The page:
Fallen officer's family disappointed in jury's verdict

Family members of a Yuma Department of Public Safety Officer killed when his patrol car was hit by a semi-truck in 2013, are disappointed that a jury did not convict the driver of a second-degree murder charge Friday.

Prosecutors said the truck driver was on his cell phone and not paying attention to the road when he hit and killed the officer.

Instead of second-degree murder, a jury convicted the truck driver of negligent homicide, meaning he did not intend to kill the officer, but acted recklessly.

It's a much light sentence. A second-degree murder charge would have carried a sentence of up to 25 years in prison, how he's facing between 4 to 8 years in prison for killing Officer Tim Huffman in 2013.

The entire incident was captured by two cameras in the truck that Jorge Espinoza was driving. The officer's twin brother Warren Huffman says the family is disappointed with the verdict.

"I feel let down, I think justice could have been more than what we received today," said Warren Huffman.

Officer Huffman was writing a report at an accident scene on Interstate 8 when his patrol car was rear-ended by the tractor-trailer rig driven by Espinoza.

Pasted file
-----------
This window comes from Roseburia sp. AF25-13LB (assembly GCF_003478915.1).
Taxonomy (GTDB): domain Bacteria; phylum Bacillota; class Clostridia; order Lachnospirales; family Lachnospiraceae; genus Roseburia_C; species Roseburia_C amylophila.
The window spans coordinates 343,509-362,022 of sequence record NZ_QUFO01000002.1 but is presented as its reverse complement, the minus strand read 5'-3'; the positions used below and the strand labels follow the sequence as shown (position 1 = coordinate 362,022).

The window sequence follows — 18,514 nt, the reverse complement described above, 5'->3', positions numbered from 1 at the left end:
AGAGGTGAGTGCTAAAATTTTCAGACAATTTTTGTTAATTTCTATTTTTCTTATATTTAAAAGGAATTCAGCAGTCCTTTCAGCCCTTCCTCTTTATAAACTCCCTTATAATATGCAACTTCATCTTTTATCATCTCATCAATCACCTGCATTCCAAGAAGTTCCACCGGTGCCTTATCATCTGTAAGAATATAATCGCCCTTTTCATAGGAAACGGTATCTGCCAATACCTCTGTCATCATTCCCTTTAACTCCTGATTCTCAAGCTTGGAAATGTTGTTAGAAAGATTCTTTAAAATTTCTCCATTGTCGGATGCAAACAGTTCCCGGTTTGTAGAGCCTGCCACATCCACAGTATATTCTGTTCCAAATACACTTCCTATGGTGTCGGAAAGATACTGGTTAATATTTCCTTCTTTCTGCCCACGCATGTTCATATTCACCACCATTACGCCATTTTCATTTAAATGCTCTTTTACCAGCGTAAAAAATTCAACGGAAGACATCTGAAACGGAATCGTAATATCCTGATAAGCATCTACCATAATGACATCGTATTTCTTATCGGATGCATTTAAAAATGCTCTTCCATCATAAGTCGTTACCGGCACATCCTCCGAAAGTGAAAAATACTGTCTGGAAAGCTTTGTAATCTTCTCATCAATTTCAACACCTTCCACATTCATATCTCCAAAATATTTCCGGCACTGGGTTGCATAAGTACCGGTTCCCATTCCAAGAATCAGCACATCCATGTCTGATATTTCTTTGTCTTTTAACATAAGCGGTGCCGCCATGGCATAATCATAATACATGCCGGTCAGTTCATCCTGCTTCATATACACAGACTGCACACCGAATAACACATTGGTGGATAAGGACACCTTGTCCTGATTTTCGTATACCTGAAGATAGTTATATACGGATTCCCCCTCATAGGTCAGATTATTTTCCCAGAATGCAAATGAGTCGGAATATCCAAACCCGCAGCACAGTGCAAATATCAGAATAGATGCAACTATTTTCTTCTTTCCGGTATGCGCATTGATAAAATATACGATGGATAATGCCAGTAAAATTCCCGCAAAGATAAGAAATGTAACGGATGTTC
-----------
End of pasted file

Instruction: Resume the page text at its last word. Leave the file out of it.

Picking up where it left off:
Espinoza's defense team says he was blinded by the sun, and DPS did not have adequate signage at the accident scene.

The jury did find Espinoza guilty on six counts of endangerment and criminal damage in connection with the crash that destroyed to other DPS patrol cars in addition to Huffman's.

The officer's family is looking towards sentencing and hoping for an apology from the truck driver.

"I think our whole family would appreciate seeing some kind of motion like that, I think if he made an apology I think everybody would listen to him, that does not mean he's forgiven, but I think people would listen to him," said Warren.

Officer Huffman's family say they will continue to fight for a texting and driving ban in the state. The family was at the Capitol Thursday testifying in front of lawmakers who are considering a ban that would restrict people from sending text messages.

The law, if passed, would not ban reading messages or using navigational devices.
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